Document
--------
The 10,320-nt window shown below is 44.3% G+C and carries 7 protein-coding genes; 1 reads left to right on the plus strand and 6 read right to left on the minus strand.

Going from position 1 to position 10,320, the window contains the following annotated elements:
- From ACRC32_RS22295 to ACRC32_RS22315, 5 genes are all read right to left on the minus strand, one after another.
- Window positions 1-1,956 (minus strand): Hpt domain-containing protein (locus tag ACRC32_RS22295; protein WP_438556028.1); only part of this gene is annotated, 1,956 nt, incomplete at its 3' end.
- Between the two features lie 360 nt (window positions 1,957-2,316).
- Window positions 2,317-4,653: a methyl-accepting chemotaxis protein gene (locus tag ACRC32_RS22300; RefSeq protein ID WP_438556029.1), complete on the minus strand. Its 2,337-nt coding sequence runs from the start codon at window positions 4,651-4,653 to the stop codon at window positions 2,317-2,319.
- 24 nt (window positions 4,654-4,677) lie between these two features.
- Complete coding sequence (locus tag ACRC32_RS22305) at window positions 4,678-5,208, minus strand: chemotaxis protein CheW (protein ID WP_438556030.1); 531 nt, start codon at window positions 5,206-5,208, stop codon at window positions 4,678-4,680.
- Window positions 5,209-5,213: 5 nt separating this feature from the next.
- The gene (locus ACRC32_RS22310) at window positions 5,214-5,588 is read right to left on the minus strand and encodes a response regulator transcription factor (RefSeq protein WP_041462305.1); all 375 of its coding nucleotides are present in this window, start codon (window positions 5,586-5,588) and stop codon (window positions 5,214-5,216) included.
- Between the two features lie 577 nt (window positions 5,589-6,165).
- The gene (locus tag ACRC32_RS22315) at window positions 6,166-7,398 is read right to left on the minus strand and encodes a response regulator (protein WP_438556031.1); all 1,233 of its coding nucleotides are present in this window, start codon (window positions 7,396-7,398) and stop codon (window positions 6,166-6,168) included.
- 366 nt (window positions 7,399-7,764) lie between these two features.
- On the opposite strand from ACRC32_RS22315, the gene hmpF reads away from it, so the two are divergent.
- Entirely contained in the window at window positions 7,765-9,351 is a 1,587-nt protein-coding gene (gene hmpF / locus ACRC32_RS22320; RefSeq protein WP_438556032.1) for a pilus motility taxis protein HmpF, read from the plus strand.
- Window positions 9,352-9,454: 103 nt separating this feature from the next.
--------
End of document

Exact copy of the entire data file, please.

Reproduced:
The 10,320-nt window shown below is 44.3% G+C and carries 7 protein-coding genes; 1 reads left to right on the plus strand and 6 read right to left on the minus strand.

Going from position 1 to position 10,320, the window contains the following annotated elements:
- From ACRC32_RS22295 to ACRC32_RS22315, 5 genes are all read right to left on the minus strand, one after another.
- Window positions 1-1,956 (minus strand): Hpt domain-containing protein (locus tag ACRC32_RS22295; protein WP_438556028.1); only part of this gene is annotated, 1,956 nt, incomplete at its 3' end.
- Between the two features lie 360 nt (window positions 1,957-2,316).
- Window positions 2,317-4,653: a methyl-accepting chemotaxis protein gene (locus tag ACRC32_RS22300; RefSeq protein ID WP_438556029.1), complete on the minus strand. Its 2,337-nt coding sequence runs from the start codon at window positions 4,651-4,653 to the stop codon at window positions 2,317-2,319.
- 24 nt (window positions 4,654-4,677) lie between these two features.
- Complete coding sequence (locus tag ACRC32_RS22305) at window positions 4,678-5,208, minus strand: chemotaxis protein CheW (protein ID WP_438556030.1); 531 nt, start codon at window positions 5,206-5,208, stop codon at window positions 4,678-4,680.
- Window positions 5,209-5,213: 5 nt separating this feature from the next.
- The gene (locus ACRC32_RS22310) at window positions 5,214-5,588 is read right to left on the minus strand and encodes a response regulator transcription factor (RefSeq protein WP_041462305.1); all 375 of its coding nucleotides are present in this window, start codon (window positions 5,586-5,588) and stop codon (window positions 5,214-5,216) included.
- Between the two features lie 577 nt (window positions 5,589-6,165).
- The gene (locus tag ACRC32_RS22315) at window positions 6,166-7,398 is read right to left on the minus strand and encodes a response regulator (protein WP_438556031.1); all 1,233 of its coding nucleotides are present in this window, start codon (window positions 7,396-7,398) and stop codon (window positions 6,166-6,168) included.
- 366 nt (window positions 7,399-7,764) lie between these two features.
- On the opposite strand from ACRC32_RS22315, the gene hmpF reads away from it, so the two are divergent.
- Entirely contained in the window at window positions 7,765-9,351 is a 1,587-nt protein-coding gene (gene hmpF / locus ACRC32_RS22320; RefSeq protein WP_438556032.1) for a pilus motility taxis protein HmpF, read from the plus strand.
- Window positions 9,352-9,454: 103 nt separating this feature from the next.